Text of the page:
Thermal Analysis Accuracy — The last part of thermal analysis is accuracy. Not all thermal analysis instruments have the same degree of accuracy. Part of the accuracy is due to calibration, but much of it is due to the instrument itself. Inexpensive instruments have different ways of determining arrests. The early boxes used a technique called “windowing.” If the change in temperature over several seconds was less than a given value, that point was considered an arrest. This technique depended heavily on the amount of metal in the cup, and if any air was blowing on the cup. As you can see below, no two samples will have the same cooling rate for the liquidus, so setting an arbitrary cooling rate to call liquidus builds inaccuracy into the system. The more modern system finds the minimum cooling rate (green) for the liquidus arrest.
The liquidus is the determining measurement for Carbon Equivalent (C.E.) and is part of the calculation for carbon and silicon. The C.E. accuracy depends on the accuracy of the temperature calibration and variation in the chemistry of the wire used in the cups. All major manufacturers use wire that is +/- 2° F. MINCO, now part of Electro-Nite, did report the bias value of their wire on each box of cups, which allowed a 90% correction for any variation in the wire. It is not known whether that will continue with the merger of the two companies.
Eutectic Measurement —The same issues apply to the second arrest measurement. The windowing technique picks the arrest point very early in the eutectic,while the strongest point of the eutectic arrest is generally several degrees lower. This is the main cause of the inaccuracy of the earlier designed instruments.
Note the eutectic arrest: Green is the cooling rate, red the temperature curve. On the red curve, the arrow is about where the old instruments would record the eutectic. As seen, this results in about 5 to 10 degrees difference. Should the cooling rate of the sample change by the sample size or air movement around the cup, the window technique would yield different answers, while the derivative technique remains consistent from sample to sample.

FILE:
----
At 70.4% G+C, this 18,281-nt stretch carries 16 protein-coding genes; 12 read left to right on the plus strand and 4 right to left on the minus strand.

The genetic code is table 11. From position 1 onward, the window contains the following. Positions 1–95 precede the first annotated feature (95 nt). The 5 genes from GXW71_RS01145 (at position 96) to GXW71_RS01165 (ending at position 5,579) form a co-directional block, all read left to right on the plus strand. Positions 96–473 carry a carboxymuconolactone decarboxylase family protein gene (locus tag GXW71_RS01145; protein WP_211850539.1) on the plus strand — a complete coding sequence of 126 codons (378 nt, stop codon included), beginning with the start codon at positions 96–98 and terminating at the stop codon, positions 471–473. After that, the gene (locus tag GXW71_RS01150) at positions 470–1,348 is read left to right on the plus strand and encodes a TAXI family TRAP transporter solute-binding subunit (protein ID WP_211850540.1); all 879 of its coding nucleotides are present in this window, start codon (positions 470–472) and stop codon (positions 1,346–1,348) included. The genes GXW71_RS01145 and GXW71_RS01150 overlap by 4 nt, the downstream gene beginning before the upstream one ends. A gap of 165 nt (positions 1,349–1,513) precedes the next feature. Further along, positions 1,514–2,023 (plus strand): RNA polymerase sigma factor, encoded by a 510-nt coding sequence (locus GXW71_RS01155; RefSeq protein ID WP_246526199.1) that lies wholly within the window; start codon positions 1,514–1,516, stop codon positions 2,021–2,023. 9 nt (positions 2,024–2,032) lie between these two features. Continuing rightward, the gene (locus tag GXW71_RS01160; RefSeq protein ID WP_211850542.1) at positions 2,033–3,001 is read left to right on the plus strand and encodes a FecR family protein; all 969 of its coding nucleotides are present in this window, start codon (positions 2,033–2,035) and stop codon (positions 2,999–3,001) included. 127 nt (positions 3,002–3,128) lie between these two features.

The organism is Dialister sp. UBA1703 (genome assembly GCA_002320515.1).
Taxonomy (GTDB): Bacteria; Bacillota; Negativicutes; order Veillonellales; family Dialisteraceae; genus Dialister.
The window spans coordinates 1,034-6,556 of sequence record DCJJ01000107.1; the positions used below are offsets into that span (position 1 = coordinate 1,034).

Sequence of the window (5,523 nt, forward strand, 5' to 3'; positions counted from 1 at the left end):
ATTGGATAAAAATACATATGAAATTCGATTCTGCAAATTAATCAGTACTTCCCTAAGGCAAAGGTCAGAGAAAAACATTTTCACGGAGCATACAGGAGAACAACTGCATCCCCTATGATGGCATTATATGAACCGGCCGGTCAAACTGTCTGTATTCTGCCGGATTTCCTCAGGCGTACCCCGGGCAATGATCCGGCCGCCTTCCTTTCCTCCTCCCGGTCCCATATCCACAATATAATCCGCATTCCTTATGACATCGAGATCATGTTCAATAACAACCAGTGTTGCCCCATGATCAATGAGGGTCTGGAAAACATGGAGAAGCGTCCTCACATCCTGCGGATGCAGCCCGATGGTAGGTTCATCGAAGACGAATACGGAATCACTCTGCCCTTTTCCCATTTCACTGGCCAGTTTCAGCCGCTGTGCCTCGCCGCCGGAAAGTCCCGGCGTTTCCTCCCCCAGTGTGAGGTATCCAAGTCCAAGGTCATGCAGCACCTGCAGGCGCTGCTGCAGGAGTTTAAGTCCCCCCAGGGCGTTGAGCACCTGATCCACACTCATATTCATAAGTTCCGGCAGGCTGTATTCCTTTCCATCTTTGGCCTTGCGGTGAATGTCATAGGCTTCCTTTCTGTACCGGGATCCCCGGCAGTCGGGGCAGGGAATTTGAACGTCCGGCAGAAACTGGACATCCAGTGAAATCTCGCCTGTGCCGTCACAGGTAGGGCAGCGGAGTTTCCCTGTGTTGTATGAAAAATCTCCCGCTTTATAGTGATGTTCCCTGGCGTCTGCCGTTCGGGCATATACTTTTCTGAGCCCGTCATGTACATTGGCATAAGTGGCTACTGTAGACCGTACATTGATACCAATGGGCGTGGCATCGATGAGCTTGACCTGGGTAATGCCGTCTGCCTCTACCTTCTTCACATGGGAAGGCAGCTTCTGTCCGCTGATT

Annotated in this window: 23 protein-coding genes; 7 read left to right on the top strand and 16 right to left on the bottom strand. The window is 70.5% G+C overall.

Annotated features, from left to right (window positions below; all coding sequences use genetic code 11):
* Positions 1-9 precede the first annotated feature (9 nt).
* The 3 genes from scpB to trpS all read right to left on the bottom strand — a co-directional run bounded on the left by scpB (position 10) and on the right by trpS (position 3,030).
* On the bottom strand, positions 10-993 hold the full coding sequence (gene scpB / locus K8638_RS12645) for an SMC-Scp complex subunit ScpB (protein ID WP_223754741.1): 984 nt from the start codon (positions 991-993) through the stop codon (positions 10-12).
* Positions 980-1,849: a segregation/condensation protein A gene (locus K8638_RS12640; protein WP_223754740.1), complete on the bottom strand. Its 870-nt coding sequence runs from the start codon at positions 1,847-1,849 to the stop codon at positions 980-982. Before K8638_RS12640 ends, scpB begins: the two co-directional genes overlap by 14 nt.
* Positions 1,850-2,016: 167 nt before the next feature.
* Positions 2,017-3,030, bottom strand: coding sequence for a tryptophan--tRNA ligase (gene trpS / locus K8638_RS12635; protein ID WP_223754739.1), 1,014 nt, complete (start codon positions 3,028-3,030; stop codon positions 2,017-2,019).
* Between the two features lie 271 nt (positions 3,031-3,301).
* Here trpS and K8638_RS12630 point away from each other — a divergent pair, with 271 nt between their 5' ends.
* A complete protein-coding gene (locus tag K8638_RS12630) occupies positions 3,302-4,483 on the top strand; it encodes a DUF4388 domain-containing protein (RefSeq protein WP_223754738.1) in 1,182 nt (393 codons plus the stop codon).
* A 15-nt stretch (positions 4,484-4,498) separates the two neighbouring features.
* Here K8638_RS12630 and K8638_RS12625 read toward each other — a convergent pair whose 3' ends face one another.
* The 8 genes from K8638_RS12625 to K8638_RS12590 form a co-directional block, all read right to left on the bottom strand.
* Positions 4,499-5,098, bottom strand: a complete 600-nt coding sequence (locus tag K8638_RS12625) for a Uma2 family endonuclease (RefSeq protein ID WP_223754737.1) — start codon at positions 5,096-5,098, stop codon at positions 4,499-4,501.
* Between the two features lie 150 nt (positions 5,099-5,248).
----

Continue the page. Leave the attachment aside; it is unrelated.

The Next Step: Microstructure Analysis
At MeltLab, we remain dedicated to improving the art of thermal analysis in every way possible. For some time now universities and other researchers have been experimenting with the concept of being able to measure microstructure from thermal analysis.
Ductile Iron — Some companies have attempted to qualify ductile iron by combining time periods, speed of temperature rise, endothermic reactions and countless other parts of the curve into a complex algorithm, and are trying to correlate this with a ‘pass or no-pass’ decision for the iron. These systems are “custom fitted” to each operation over a period of several months. We believe that there are better, simpler and less costly solutions just by being able to get a better curve. We have developed new methods to measure nodularity and nodule count in ductile iron, as well as looking at the issue of shrinkage tendency of different irons.
Aluminum and High-Temperature Alloys — In aluminum and high-temperature alloys, we can measure the amount of energy in each phase that crystallizes and then estimate the microstructure of that sample. The critical factors have been a new smoothing method, close attention to noise filtering, and the use of innovative techniques such as higher order derivatives. At MeltLab, we work with customers to provide new and innovative applications of thermal analysis for any metal alloy: iron, steel, aluminum, sterling silver, copper-phosphorus, and even bismuth-tin alloys.
David Sparkman is the president and founder of MeltLab Systems, which includes the proprietary MeltLab™ thermal analysis system along with GSPC©, an integrated manufacturing graphic statistical process control system. Contact him at tel. 765-521-3181 [email protected].